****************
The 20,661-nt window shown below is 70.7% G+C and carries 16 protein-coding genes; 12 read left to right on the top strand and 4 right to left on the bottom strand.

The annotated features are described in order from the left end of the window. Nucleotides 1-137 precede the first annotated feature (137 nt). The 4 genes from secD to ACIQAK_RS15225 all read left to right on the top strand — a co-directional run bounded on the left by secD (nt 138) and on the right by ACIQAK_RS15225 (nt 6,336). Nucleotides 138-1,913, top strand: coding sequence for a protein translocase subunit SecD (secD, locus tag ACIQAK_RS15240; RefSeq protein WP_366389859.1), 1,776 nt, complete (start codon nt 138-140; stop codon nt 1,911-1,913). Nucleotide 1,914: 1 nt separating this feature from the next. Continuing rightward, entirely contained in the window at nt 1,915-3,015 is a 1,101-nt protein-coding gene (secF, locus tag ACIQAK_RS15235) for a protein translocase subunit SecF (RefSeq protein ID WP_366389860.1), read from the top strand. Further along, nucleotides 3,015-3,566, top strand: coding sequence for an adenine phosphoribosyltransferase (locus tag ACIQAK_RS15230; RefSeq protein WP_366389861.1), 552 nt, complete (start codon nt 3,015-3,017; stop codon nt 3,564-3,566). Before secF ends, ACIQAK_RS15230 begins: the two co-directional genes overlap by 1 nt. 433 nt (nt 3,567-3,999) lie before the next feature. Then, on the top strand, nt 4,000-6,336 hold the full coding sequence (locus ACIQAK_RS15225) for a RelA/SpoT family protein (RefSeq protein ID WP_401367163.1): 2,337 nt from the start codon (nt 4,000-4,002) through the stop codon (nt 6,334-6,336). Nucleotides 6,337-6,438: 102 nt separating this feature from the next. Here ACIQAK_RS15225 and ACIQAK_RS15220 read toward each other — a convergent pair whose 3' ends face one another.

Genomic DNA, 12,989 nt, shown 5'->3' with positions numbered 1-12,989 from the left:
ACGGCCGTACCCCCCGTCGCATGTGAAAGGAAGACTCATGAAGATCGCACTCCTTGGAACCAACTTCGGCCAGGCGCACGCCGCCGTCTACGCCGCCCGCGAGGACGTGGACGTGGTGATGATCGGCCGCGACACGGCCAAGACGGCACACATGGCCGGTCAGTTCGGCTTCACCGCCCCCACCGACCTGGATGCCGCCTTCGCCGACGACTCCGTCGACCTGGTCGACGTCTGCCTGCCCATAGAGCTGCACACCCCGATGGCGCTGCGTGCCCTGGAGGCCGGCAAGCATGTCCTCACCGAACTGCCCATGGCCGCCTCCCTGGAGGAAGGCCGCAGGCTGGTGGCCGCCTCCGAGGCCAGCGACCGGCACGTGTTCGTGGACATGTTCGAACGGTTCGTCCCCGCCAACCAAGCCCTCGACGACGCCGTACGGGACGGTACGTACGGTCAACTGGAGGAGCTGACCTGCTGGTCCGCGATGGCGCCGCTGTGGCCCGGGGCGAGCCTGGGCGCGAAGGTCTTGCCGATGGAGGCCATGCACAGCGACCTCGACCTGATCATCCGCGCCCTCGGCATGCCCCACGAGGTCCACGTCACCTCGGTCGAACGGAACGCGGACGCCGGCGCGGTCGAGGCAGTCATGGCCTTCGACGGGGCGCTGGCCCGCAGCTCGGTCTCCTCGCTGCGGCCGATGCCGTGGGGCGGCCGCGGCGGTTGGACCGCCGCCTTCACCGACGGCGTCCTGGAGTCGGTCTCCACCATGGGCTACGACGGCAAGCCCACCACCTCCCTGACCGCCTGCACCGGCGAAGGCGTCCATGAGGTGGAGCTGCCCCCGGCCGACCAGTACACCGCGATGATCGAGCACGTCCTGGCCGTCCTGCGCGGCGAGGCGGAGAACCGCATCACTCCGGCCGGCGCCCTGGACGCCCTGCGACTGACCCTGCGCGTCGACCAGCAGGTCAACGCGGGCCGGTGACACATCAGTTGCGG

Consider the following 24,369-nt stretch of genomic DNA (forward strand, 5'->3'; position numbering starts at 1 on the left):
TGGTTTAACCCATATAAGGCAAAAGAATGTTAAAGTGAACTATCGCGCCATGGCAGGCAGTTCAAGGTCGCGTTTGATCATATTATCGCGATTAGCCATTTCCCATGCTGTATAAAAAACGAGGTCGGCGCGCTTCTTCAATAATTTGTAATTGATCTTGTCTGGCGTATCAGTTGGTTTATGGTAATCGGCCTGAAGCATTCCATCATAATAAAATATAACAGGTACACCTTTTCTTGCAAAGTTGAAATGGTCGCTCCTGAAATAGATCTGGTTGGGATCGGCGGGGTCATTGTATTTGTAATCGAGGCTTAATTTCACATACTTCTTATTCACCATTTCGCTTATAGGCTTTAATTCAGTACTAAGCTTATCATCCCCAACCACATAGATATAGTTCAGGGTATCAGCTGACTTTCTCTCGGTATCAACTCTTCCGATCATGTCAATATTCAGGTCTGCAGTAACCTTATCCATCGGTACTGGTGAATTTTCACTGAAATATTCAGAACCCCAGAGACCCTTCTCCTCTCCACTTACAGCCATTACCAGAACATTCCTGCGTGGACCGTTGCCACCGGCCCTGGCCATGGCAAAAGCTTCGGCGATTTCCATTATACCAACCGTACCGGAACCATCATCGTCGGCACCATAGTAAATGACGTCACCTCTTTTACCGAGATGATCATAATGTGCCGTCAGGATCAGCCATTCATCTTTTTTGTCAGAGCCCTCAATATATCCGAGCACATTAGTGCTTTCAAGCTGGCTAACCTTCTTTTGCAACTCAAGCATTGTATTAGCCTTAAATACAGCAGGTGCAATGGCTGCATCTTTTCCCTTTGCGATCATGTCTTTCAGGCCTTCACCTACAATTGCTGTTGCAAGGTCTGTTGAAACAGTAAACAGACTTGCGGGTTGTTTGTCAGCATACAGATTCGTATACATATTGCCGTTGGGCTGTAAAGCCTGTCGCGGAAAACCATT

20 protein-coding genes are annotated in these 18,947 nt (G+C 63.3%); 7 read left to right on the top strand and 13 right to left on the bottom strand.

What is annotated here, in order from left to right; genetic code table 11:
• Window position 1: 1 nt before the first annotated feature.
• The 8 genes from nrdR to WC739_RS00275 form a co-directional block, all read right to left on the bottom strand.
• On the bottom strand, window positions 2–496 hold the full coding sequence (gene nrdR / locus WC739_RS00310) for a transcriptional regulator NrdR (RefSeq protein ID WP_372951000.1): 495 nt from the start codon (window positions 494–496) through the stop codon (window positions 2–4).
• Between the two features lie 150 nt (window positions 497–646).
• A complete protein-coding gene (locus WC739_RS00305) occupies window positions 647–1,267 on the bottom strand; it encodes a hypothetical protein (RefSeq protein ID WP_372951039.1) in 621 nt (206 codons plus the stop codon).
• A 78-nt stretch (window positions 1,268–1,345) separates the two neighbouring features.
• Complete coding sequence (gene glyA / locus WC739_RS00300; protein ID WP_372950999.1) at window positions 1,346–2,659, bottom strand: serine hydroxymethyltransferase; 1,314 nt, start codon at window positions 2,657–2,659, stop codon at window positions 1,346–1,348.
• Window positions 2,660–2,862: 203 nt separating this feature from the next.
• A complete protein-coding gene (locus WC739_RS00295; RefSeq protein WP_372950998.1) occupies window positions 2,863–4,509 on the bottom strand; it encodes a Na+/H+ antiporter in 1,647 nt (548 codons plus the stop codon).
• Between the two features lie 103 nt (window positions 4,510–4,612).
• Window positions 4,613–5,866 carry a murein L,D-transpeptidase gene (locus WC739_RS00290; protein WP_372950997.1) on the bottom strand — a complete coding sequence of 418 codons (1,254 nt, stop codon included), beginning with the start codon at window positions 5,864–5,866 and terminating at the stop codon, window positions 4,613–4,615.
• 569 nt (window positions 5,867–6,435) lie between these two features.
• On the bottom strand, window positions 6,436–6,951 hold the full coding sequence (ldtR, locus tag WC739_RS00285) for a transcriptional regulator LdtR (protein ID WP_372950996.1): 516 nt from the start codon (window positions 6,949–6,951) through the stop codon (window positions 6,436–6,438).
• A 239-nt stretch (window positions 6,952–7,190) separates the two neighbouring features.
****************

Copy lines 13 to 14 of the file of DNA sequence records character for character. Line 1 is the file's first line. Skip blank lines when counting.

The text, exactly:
• A complete protein-coding gene (locus WC739_RS00305) occupies window positions 647–1,267 on the bottom strand; it encodes a hypothetical protein (RefSeq protein ID WP_372951039.1) in 621 nt (206 codons plus the stop codon).
• A 78-nt stretch (window positions 1,268–1,345) separates the two neighbouring features.